To appreciate the potential value of victim and defendant emotional expressions at sentencing we must leave the realm of retribution and deterrence to consider an alternative approach to criminal justice known as restorative justice (Zehr 2015). Restorative justice is best understood as a general theory of justice rather than a theory of punishment. Restorative justice principles do not aim to justify and guide the state’s imposition of negative sanctions for criminal conduct in the way that classical theories of punishment do. The restorative justice approach does have much to say about the process of sanctioning wrongdoing, however. Most importantly for our concerns, restorative justice addresses the potential value of direct personal communication and relational transformations between wrongdoers and those hurt by the wrong.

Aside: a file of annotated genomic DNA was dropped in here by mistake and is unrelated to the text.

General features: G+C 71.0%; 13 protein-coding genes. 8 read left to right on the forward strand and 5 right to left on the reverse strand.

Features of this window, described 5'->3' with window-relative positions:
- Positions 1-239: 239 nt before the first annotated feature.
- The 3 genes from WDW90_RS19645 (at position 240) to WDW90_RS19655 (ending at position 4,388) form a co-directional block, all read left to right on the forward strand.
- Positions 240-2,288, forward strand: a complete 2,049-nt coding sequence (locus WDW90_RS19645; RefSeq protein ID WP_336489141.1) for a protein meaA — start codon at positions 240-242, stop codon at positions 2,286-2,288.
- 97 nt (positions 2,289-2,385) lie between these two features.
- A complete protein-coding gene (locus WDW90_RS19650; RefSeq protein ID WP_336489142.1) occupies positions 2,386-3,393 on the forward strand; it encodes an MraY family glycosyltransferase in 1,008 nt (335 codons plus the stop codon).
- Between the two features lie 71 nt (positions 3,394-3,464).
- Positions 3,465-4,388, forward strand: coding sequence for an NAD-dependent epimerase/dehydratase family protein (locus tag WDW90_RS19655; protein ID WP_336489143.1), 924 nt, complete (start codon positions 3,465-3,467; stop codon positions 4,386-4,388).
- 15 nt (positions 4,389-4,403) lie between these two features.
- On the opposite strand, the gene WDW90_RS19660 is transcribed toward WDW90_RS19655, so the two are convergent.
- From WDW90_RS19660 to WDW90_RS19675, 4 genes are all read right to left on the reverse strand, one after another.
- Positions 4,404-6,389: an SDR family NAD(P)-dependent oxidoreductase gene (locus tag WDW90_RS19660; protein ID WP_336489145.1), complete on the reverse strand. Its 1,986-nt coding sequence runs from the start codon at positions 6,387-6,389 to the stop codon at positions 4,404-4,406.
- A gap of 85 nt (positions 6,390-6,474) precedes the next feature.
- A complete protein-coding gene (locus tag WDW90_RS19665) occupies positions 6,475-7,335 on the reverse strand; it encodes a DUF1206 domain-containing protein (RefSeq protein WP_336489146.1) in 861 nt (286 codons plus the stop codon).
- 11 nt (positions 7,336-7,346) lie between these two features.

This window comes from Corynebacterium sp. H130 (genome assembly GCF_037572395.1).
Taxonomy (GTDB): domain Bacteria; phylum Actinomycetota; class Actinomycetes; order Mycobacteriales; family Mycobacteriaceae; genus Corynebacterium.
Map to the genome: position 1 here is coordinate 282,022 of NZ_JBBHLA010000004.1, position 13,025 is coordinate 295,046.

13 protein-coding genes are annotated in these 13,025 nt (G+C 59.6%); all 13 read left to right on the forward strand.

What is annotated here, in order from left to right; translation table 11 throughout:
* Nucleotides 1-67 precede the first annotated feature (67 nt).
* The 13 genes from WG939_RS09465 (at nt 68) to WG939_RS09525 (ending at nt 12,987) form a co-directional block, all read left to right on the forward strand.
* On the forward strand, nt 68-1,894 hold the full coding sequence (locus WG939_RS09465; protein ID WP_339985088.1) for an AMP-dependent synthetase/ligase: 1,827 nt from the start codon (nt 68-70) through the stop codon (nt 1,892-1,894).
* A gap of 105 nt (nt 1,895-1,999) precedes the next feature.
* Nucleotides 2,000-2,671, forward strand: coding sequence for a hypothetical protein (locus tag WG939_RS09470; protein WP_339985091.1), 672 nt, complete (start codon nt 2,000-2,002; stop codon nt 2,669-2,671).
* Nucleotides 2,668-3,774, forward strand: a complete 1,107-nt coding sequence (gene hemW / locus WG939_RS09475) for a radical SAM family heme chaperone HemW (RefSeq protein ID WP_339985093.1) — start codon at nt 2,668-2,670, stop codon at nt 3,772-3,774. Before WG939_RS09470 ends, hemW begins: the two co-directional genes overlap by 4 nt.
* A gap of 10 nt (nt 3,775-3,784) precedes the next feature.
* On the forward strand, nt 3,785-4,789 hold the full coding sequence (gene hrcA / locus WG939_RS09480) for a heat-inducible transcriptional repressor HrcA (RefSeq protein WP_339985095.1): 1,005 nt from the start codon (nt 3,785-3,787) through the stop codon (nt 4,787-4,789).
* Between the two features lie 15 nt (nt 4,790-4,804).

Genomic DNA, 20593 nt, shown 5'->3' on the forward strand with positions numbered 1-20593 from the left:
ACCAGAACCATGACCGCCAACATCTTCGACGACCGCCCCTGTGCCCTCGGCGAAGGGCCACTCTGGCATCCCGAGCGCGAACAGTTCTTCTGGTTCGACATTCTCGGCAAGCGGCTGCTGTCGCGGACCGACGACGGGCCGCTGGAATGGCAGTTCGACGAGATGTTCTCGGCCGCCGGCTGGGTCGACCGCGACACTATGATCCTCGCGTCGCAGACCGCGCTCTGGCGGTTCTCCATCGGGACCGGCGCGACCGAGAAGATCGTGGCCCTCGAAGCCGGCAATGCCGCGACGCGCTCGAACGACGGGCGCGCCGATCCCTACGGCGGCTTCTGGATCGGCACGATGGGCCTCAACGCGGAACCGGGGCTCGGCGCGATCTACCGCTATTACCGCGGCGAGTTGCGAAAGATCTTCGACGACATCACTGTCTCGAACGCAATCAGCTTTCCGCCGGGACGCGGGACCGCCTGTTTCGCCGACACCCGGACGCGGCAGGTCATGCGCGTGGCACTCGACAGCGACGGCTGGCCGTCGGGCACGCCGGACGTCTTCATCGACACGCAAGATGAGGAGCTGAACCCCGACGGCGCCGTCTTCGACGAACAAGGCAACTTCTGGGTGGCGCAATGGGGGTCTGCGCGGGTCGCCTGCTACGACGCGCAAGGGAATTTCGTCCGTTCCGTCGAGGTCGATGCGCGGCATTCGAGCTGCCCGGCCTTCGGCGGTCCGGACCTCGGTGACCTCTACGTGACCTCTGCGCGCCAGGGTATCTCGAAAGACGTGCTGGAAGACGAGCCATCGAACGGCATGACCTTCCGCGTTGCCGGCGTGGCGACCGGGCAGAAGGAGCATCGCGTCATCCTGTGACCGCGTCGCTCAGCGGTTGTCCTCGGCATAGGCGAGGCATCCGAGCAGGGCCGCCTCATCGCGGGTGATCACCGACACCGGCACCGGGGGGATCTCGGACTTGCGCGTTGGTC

Restorative justice views crime as a violation of community relationships. It holds that responses to crime should seek to repair those relationships. Restorative justice contemplates a community-directed, rather than state dictated, process of interaction between victim, offender, their supporters and community stakeholders to establish the responsibility of each participant. Ultimate outcomes frequently include statements of apology by the wrongdoer, and acts of restitution and atonement to those hurt.